Mac Thomason

Mac Thomason of Braves Journal nears the end of his battle with cancer

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Awful news from Alex Remington, who has become the caretaker of Mac Thomason’s Braves Journal. Mac has been moved to hospice. Nothing in life is certain, but it seems like Mac’s years-long battle with cancer is nearing its end.

I wrote about Mac last October when his prognosis became bleak and he set off from his home in Alabama to go to Philadelphia for experimental treatment.  Always one to (jokingly) hate on anything and everything that is not the Atlanta Braves, I’m sure Mac has felt no small amount of irony being in Philly all of this time.  After all, he taught me everything I know about Philly trolling. I force it, but for him it was effortless. Like this sort of thing, from the beginning of some random series against the Phillies sometime in the past few years:

“Philadelphia, known as “The City of Brotherly Love” ever since Benjamin Franklin invented sarcasm in 1767, is the largest city in Pennsylvania and a suburb of New York.”

Always droll and always cranky. And his readers love him for it.

There’s no way I’m doing what I do today if it weren’t for Mac. I had let my baseball fandom wane a great bit by the time I stumbled over Braves Journal. He allowed me to catch up when life seemed too busy for baseball, and eventually it became so enjoyable catching up over at Braves Journal each day I made the time for it. All because a university librarian from Alabama had nothing better to do with his nights than watch every single Braves game and recap it.  And yeah, I pretty much ripped off the tone of his recaps for “And That Happened.”

Here’s hoping Mac’s final days, if indeed these are his final days, are comfortable and peaceful. Thanks for your inspiration, Mac.

Orioles are eying Welington Castillo as their primary catcher target

BALTIMORE, MD - SEPTEMBER 25: Welington Castillo #7 of the Arizona Diamondbacks warms up prior to taking an at bat against the Baltimore Orioles in the second inning at Oriole Park at Camden Yards on September 25, 2016 in Baltimore, Maryland. (Photo by Matt Hazlett/Getty Images)
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A report from the Baltimore Sun’s Dan Connolly suggests that free agent catcher Welington Castillo currently tops the Orioles’ list of potential backstop targets for the 2017 season. With Matt Wieters on the market, the Orioles lack a suitable platoon partner for Caleb Joseph behind the dish, and Connolly adds that the club has been discussing a multi-year deal with Castillo’s representatives since the Winter Meetings.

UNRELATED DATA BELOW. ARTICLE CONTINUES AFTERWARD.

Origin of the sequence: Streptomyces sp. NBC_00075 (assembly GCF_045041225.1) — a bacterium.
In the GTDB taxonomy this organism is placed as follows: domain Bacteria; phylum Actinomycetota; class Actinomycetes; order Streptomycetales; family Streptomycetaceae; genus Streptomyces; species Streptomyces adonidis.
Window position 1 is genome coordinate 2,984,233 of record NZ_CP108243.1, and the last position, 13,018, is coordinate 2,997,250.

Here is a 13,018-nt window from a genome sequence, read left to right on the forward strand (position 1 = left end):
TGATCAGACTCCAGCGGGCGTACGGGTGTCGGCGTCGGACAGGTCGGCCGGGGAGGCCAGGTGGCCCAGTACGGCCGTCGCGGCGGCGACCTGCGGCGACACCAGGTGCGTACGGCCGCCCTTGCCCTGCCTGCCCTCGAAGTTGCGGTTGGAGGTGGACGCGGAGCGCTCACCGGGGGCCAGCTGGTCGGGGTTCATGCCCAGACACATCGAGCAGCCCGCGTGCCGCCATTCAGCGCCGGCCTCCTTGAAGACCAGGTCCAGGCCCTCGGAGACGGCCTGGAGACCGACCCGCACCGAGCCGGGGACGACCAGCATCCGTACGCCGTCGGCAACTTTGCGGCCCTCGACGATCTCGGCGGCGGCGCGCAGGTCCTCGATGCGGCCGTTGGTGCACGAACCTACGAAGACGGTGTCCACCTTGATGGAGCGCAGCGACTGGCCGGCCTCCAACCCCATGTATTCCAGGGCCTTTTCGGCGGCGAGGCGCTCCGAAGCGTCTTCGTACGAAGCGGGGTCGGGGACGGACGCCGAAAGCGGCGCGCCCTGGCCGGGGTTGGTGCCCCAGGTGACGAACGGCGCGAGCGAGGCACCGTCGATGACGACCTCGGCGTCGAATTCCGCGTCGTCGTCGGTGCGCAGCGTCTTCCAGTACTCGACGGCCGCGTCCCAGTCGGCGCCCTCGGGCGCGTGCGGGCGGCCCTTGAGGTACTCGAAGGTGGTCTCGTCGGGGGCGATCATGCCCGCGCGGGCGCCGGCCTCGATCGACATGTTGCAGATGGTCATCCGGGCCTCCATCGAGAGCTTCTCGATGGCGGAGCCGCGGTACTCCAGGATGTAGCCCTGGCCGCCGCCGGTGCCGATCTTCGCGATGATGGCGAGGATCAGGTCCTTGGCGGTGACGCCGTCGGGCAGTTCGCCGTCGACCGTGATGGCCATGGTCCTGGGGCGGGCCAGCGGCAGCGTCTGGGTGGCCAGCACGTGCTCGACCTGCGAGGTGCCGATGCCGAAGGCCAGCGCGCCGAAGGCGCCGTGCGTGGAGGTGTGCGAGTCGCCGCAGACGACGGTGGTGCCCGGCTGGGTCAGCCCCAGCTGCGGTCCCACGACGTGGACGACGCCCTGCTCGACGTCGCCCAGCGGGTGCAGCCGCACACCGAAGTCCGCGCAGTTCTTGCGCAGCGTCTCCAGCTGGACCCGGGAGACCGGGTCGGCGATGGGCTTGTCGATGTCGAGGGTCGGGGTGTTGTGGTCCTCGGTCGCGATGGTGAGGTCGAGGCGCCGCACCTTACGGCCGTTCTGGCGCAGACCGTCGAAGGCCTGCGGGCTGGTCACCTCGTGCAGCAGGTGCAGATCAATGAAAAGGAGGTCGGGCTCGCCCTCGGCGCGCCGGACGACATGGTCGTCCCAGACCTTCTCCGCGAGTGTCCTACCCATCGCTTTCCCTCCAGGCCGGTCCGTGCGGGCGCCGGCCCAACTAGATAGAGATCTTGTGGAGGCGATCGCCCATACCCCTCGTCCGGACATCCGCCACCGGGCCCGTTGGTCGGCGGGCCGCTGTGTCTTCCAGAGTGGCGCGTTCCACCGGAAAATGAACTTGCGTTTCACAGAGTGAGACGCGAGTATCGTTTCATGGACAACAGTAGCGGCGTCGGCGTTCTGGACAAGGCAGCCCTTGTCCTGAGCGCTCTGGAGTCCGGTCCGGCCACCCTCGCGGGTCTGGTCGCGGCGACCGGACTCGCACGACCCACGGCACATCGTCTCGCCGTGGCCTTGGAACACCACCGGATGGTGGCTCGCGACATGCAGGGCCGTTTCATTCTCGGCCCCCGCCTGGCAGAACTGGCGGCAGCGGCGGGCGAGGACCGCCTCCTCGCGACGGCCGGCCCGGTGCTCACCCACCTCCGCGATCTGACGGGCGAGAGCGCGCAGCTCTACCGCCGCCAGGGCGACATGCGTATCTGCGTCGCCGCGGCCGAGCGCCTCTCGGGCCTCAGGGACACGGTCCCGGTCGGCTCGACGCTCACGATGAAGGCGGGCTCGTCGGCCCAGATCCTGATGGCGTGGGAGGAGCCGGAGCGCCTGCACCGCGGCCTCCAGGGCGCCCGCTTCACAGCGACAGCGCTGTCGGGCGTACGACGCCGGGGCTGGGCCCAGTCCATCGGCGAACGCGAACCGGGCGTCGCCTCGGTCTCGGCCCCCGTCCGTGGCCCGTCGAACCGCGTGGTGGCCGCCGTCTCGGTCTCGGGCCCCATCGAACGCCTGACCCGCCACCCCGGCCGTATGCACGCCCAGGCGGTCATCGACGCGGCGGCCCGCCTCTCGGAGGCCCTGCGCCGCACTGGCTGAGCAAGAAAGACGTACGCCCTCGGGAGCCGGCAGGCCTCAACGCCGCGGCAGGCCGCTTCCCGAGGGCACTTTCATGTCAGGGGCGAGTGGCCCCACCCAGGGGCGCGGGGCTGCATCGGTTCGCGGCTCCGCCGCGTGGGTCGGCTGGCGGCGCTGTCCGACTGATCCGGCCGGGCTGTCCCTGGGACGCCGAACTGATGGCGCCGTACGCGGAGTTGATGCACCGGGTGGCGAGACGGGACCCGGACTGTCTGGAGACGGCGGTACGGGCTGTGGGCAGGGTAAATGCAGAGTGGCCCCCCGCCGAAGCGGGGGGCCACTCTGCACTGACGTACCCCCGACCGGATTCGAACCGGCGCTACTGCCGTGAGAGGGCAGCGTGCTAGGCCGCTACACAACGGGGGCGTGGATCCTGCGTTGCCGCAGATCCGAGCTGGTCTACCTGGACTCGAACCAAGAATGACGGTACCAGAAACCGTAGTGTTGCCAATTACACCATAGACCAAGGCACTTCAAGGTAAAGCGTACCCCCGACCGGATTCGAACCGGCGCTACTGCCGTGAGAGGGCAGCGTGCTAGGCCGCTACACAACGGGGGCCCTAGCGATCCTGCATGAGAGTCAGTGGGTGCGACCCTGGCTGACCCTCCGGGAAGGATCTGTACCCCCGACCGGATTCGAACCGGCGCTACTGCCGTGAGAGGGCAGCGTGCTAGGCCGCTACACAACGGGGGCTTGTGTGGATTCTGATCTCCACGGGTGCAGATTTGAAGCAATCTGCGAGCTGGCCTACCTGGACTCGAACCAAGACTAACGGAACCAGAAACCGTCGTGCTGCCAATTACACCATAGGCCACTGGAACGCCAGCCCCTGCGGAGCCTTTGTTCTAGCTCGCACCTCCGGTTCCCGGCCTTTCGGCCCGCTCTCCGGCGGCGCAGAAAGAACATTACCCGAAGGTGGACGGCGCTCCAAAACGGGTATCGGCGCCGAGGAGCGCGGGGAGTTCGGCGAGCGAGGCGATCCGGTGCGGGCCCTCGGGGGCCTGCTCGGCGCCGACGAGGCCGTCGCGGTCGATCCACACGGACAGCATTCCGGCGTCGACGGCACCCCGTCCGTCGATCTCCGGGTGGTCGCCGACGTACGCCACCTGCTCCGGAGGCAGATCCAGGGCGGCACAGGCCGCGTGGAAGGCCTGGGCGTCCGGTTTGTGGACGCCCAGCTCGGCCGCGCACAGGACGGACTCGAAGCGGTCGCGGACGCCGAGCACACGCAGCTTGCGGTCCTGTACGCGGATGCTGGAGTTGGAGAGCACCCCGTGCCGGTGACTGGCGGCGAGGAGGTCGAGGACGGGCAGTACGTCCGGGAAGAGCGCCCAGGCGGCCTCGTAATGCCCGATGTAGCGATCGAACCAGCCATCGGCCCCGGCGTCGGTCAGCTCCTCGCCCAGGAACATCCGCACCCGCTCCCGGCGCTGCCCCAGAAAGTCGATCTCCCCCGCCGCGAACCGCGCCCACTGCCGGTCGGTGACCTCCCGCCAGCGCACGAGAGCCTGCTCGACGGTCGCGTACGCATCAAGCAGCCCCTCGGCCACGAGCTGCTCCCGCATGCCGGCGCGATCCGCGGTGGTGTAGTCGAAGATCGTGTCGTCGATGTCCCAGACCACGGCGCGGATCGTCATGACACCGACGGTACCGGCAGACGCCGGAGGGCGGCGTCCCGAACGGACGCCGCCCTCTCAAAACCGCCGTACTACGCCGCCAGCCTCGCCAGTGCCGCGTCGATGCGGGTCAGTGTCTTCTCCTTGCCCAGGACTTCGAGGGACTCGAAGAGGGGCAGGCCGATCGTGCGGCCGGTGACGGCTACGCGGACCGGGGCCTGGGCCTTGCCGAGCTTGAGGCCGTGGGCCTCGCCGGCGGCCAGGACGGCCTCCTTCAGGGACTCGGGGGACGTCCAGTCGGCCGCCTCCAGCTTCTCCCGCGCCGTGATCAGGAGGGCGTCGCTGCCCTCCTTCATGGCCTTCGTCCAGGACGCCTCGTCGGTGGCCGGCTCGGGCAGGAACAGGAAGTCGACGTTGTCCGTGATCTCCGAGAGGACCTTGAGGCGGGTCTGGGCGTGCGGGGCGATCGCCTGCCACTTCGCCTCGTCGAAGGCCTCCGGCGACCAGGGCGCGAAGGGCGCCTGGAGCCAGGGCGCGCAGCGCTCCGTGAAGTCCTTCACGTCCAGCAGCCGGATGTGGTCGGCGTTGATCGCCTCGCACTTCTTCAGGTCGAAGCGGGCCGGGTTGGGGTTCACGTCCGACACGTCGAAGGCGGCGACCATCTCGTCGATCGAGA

Castillo batted .264/.322/.423 with the Diamondbacks in 2016, racking up 14 home runs and driving in a career-high 68 RBI in 457 PA. His bat provides much of his upside, and Connolly quoted an anonymous National League scout who believes that the 29-year-old’s defensive profile has fallen short of his potential in recent years.

For better or worse, both the Orioles and Castillo appear far from locking in a deal for 2017. Both the Rays and Braves have expressed interest in the veteran catcher during the past week, while the Orioles are reportedly considering Wieters, Nick Hundley and Chris Iannetta as alternatives behind the plate.

Report: Phillies agree to minor league deal with Daniel Nava

KANSAS CITY, MO - SEPTEMBER 12:  Daniel Nava #12 of the Kansas City Royals bats during the game against the Oakland Athletics at Kauffman Stadium on September 12, 2016 in Kansas City, Missouri.  (Photo by Jamie Squire/Getty Images)
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The Phillies reportedly signed veteran outfielder Daniel Nava to a minor league contract, according to Matt Gelb of the Philadelphia Inquirer.

Nava began the season on a one-year contract with the Angels, during which he slashed .235/.309/.303 through 136 PA in the first half of 2016. He was flipped to the Royals in late August for a player to be named later and saw the remainder of his year go down the drain on an .091 average through 12 PA in Anaheim. After getting the boot from the Angels’ 40-man roster in November, the 33-year-old outfielder elected free agency.

Nava is expected to compete for a bench role on the Phillies’ roster in the spring. As it currently stands, the club’s projected 2017 outfield features Howie Kendrick and Odubel Herrera, with precious little depth behind them. Nava’s bat is underwhelming, but at the very least he offers the Phillies a warm body in left field and a potential platoon partner for one of their younger options, a la Tyler Goeddel or Roman Quinn.